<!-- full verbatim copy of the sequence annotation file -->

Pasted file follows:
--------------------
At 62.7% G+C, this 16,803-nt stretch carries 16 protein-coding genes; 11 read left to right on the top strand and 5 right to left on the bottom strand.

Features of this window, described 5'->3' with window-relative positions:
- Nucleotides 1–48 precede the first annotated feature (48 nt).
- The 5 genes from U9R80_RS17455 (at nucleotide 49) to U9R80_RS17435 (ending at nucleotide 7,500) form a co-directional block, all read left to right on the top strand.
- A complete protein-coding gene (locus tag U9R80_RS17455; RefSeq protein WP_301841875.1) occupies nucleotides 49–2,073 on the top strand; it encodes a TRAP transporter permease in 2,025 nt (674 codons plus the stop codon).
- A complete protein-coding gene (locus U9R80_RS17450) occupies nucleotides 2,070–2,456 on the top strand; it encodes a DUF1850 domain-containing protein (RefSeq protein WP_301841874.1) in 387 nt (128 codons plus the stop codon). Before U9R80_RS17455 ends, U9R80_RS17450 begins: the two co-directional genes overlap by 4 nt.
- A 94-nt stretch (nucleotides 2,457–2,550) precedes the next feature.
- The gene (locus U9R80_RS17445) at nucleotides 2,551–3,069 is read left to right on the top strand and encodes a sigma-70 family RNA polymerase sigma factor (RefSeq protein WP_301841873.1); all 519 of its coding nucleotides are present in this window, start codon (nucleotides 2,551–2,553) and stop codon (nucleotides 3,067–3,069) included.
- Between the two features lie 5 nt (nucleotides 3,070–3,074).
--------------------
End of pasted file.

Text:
At 62.7% G+C, this 16,803-nt stretch carries 16 protein-coding genes; 11 read left to right on the top strand and 5 right to left on the bottom strand.

Features of this window, described 5'->3' with window-relative positions:
- Nucleotides 1–48 precede the first annotated feature (48 nt).
- The 5 genes from U9R80_RS17455 (at nucleotide 49) to U9R80_RS17435 (ending at nucleotide 7,500) form a co-directional block, all read left to right on the top strand.
- A complete protein-coding gene (locus tag U9R80_RS17455; RefSeq protein WP_301841875.1) occupies nucleotides 49–2,073 on the top strand; it encodes a TRAP transporter permease in 2,025 nt (674 codons plus the stop codon).
- A complete protein-coding gene (locus U9R80_RS17450) occupies nucleotides 2,070–2,456 on the top strand; it encodes a DUF1850 domain-containing protein (RefSeq protein WP_301841874.1) in 387 nt (128 codons plus the stop codon). Before U9R80_RS17455 ends, U9R80_RS17450 begins: the two co-directional genes overlap by 4 nt.
- A 94-nt stretch (nucleotides 2,457–2,550) precedes the next feature.
- The gene (locus U9R80_RS17445) at nucleotides 2,551–3,069 is read left to right on the top strand and encodes a sigma-70 family RNA polymerase sigma factor (RefSeq protein WP_301841873.1); all 519 of its coding nucleotides are present in this window, start codon (nucleotides 2,551–2,553) and stop codon (nucleotides 3,067–3,069) included.
- Between the two features lie 5 nt (nucleotides 3,070–3,074).